Coronavirus disease 2019 has made us realise how important understanding human behaviour is, something we still have not figured out with the tuberculosis epidemic.7 It has created a pressure to change our focus from routine activities to thinking critically about real health needs of individuals in communities, as well as staff health and safety. We need to innovate to prevent infection, promote health (including mental health), work closer with many more sectors of society, including social services, community volunteers, business sector, manage resources better and cooperate with the private health sector. A ‘new normal’ is setting in.8 A shift is happening from reactive curative care towards a more promotive, preventative community-based approach. Perhaps this is the time to shift from just measuring the leading causes of death to also include the leading causes of life.9 Health workers as well as people in communities need a sense of agency (power to do), to have hope (believe in solutions), to connect more (with self, others and environment) and to appreciate intergenerativity (realising that everyone is part of a continuum of those that went before and those that are coming after).9 Family physicians, with their skills set of clinical competence across all clinical disciplines, leadership skills of communication and collaboration within teams and viewing patients as part of families in communities, are ideally placed to respond appropriately to this crisis.


The roles of the family physician have been disrupted by an invisible enemy. Preventative care in a patient-centred, community-oriented approach is of critical importance, now more than ever. The governance of resources, such as masks, gloves and medicines, has global implications. The isolation, uncertainty and fears of patients and colleagues necessitate diligent self-care, mental healthcare and a renewed focus on caring for each other. The skills to reflect, communicate and share within our teams are being sharpened like never before.


The authors would like to thank the whole team of family medicine, including Drs Elmari De Klerk-Green, Paul Kapp, Herman Kruger, Hayden Poulter, Kobus Venter and Milton Groenewald, for their support. They would also like to thank the clinical and medical managers, including Drs Andries Brink, Jaco Botma, Charles Dreyer, Paul Rüschenbaum and Zilla North, for their support.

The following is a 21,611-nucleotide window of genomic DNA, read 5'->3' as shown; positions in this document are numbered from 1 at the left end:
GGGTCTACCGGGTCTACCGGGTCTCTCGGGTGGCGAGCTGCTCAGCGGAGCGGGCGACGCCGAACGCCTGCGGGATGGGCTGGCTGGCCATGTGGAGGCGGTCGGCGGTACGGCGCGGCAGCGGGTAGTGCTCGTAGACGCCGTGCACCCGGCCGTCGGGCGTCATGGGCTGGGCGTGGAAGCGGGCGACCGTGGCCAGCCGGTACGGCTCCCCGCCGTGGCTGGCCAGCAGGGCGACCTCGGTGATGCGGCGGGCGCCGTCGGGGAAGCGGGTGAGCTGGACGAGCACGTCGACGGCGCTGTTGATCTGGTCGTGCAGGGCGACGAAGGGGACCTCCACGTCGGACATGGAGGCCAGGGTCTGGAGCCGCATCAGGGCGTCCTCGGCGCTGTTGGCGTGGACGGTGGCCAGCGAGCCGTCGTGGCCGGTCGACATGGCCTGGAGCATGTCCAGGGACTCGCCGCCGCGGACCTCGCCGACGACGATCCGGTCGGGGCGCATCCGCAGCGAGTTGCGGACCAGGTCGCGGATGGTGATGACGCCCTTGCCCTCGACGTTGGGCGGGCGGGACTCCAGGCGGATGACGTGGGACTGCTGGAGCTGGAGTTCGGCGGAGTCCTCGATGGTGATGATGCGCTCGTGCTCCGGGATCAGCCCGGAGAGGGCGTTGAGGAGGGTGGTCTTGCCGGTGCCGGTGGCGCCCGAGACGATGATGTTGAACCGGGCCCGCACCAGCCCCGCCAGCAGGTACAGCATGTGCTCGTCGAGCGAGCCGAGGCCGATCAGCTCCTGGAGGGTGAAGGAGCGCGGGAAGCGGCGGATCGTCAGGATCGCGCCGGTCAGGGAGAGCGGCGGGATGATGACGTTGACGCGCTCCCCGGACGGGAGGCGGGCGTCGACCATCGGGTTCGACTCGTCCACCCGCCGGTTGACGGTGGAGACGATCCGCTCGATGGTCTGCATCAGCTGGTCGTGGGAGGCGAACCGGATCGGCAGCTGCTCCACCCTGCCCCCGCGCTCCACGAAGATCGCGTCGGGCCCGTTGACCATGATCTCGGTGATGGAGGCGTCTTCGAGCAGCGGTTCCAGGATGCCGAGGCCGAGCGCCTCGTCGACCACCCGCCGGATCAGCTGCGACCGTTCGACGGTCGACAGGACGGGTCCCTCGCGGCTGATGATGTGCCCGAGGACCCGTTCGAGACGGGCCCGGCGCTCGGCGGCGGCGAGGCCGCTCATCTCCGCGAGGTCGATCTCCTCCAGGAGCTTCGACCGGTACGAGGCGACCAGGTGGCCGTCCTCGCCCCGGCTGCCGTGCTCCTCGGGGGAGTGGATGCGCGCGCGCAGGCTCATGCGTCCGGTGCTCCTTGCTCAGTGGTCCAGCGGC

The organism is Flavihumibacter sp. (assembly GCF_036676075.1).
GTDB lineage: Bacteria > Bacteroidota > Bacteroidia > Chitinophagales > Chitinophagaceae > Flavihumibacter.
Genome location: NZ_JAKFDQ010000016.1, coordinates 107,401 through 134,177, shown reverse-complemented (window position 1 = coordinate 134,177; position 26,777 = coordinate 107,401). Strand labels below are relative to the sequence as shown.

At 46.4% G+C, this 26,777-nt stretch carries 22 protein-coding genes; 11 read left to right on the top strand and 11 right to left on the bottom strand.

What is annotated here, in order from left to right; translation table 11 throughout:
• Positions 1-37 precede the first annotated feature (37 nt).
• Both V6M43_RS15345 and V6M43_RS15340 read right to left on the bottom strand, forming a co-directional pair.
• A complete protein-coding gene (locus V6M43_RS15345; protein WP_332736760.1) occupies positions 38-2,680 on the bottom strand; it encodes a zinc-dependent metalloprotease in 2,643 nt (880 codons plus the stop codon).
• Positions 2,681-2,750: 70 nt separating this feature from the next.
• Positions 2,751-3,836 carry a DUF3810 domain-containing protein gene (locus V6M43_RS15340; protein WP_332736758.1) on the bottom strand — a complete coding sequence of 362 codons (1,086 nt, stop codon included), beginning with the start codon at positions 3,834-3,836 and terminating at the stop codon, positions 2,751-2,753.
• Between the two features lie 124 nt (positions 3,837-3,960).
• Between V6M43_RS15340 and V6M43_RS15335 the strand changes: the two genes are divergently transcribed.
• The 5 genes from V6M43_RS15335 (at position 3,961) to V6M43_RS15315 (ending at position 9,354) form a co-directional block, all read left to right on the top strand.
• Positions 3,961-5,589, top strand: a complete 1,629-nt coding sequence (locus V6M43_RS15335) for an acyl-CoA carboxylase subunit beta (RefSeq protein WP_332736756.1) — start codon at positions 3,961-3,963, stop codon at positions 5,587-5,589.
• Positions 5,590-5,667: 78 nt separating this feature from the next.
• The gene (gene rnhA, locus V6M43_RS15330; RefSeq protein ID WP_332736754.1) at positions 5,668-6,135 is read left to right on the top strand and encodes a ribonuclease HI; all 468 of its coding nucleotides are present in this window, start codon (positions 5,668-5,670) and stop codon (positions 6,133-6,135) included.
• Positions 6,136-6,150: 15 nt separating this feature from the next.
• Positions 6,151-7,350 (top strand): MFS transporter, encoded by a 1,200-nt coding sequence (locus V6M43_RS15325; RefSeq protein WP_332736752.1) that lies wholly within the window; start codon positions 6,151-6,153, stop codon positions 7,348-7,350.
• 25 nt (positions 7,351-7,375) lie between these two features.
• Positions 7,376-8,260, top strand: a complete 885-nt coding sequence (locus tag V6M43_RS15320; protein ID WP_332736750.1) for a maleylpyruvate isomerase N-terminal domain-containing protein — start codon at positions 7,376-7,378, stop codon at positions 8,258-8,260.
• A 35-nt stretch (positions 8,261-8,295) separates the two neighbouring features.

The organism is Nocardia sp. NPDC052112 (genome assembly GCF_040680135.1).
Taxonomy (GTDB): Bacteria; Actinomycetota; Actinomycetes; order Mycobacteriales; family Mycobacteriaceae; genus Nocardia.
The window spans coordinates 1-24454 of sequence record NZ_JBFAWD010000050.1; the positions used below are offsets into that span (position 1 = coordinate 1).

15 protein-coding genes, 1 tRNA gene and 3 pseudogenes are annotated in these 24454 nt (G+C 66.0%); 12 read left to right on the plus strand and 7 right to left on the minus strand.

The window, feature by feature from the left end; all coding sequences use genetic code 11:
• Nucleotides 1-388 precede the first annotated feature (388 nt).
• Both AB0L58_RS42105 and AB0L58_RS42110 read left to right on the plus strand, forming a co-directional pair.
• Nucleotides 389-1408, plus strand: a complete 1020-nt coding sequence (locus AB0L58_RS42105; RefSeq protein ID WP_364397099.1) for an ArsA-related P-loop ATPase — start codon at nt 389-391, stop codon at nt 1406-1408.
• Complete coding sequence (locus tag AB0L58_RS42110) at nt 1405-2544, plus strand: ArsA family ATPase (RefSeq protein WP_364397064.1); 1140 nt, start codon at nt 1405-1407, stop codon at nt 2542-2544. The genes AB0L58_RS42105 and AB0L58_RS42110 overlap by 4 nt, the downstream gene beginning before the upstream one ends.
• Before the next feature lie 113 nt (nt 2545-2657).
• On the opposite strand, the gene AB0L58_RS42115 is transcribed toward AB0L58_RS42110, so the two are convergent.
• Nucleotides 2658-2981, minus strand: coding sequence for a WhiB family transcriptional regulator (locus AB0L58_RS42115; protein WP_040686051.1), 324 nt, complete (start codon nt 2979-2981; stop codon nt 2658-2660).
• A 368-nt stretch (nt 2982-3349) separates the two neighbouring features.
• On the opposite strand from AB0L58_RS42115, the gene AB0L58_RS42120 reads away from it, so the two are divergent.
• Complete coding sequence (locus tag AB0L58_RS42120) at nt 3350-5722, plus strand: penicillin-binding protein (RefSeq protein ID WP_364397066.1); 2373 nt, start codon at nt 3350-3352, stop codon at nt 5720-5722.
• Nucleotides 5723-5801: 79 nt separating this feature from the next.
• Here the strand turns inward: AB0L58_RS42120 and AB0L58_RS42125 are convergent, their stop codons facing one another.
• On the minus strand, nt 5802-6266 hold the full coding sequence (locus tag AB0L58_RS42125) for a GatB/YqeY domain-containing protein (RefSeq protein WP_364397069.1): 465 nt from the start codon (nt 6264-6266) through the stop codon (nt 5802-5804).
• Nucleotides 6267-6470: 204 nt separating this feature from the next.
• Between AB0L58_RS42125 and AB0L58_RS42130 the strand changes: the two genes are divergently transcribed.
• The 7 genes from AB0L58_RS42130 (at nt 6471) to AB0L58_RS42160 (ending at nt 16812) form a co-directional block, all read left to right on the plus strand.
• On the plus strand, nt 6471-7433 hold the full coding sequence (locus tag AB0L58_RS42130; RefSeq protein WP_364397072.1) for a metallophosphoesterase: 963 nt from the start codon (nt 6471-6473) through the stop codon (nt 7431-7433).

Competing interests

The authors have declared that no competing interests exist.

Authors’ contributions

L.S.J. conceptualised the study. K.B.V.P., R.S. and K.N. contributed towards subsequent drafts. All authors contributed to and approved the final version of the manuscript.

Ethical consideration

This article followed all ethical standards for a research without direct contact with human or animal subjects.

Funding information

This research received no specific grant from any funding agency in the public, commercial or not-for-profit sectors.

Data availability statement

Data sharing is not applicable to this article as no new data were created or analysed in this study.


The views and opinions expressed in this article are those of the authors and do not necessarily reflect the official policy or position of any affiliated agency of the authors.


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  6. McNulty EJ, Marcus L. Are you leading through the crisis … or managing the response? Harv Bus Rev [serial online]. March 2020 [cited 2020 Apr 20]. Available from: https://hbr.org/2020/03/are-you-leading-through-the-crisis-or-managing-the-response
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Crossref Citations

1. Lessons Learnt From the Experiences of Primary Care Physicians Facing COVID-19 in Benin: A Mixed-Methods Study
Kéfilath Bello, Jan De Lepeleire, Christian Agossou, Ludwig Apers, Djimon Marcel Zannou, Bart Criel
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doi: 10.3389/frhs.2022.843058